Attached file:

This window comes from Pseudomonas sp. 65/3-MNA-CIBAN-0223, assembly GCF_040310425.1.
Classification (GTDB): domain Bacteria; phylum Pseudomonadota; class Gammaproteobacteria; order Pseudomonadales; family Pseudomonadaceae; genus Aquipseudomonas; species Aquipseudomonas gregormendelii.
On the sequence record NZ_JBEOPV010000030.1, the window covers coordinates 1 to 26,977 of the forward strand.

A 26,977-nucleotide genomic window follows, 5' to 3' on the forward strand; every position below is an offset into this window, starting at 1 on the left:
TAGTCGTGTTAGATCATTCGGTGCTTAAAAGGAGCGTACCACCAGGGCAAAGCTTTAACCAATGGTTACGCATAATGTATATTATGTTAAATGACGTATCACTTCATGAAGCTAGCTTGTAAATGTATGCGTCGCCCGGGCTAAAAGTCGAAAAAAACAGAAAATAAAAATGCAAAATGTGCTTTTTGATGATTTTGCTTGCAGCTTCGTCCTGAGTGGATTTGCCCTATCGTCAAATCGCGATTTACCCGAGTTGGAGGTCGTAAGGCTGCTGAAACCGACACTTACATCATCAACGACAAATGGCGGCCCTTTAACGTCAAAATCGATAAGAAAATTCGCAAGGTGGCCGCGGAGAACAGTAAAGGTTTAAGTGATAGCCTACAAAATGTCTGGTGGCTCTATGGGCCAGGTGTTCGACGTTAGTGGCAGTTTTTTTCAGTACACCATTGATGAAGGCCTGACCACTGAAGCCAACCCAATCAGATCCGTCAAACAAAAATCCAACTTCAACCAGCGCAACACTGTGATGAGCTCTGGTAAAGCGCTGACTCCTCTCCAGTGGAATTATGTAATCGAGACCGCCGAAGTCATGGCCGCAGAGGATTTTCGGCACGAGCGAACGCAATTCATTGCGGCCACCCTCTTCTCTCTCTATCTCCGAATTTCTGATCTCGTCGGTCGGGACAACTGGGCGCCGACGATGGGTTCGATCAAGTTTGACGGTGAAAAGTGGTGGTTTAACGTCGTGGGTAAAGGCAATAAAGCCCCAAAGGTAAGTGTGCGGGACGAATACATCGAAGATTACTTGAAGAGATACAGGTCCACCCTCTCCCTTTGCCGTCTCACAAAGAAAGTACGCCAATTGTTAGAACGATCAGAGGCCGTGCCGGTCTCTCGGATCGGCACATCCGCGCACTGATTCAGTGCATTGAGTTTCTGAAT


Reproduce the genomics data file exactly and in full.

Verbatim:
This window comes from Pseudomonas sp. 65/3-MNA-CIBAN-0223, assembly GCF_040310425.1.
Classification (GTDB): domain Bacteria; phylum Pseudomonadota; class Gammaproteobacteria; order Pseudomonadales; family Pseudomonadaceae; genus Aquipseudomonas; species Aquipseudomonas gregormendelii.
On the sequence record NZ_JBEOPV010000030.1, the window covers coordinates 1 to 26,977 of the forward strand.

A 26,977-nucleotide genomic window follows, 5' to 3' on the forward strand; every position below is an offset into this window, starting at 1 on the left:
TAGTCGTGTTAGATCATTCGGTGCTTAAAAGGAGCGTACCACCAGGGCAAAGCTTTAACCAATGGTTACGCATAATGTATATTATGTTAAATGACGTATCACTTCATGAAGCTAGCTTGTAAATGTATGCGTCGCCCGGGCTAAAAGTCGAAAAAAACAGAAAATAAAAATGCAAAATGTGCTTTTTGATGATTTTGCTTGCAGCTTCGTCCTGAGTGGATTTGCCCTATCGTCAAATCGCGATTTACCCGAGTTGGAGGTCGTAAGGCTGCTGAAACCGACACTTACATCATCAACGACAAATGGCGGCCCTTTAACGTCAAAATCGATAAGAAAATTCGCAAGGTGGCCGCGGAGAACAGTAAAGGTTTAAGTGATAGCCTACAAAATGTCTGGTGGCTCTATGGGCCAGGTGTTCGACGTTAGTGGCAGTTTTTTTCAGTACACCATTGATGAAGGCCTGACCACTGAAGCCAACCCAATCAGATCCGTCAAACAAAAATCCAACTTCAACCAGCGCAACACTGTGATGAGCTCTGGTAAAGCGCTGACTCCTCTCCAGTGGAATTATGTAATCGAGACCGCCGAAGTCATGGCCGCAGAGGATTTTCGGCACGAGCGAACGCAATTCATTGCGGCCACCCTCTTCTCTCTCTATCTCCGAATTTCTGATCTCGTCGGTCGGGACAACTGGGCGCCGACGATGGGTTCGATCAAGTTTGACGGTGAAAAGTGGTGGTTTAACGTCGTGGGTAAAGGCAATAAAGCCCCAAAGGTAAGTGTGCGGGACGAATACATCGAAGATTACTTGAAGAGATACAGGTCCACCCTCTCCCTTTGCCGTCTCACAAAGAAAGTACGCCAATTGTTAGAACGATCAGAGGCCGTGCCGGTCTCTCGGATCGGCACATCCGCGCACTGATTCAGTGCATTGAGTTTCTGAAT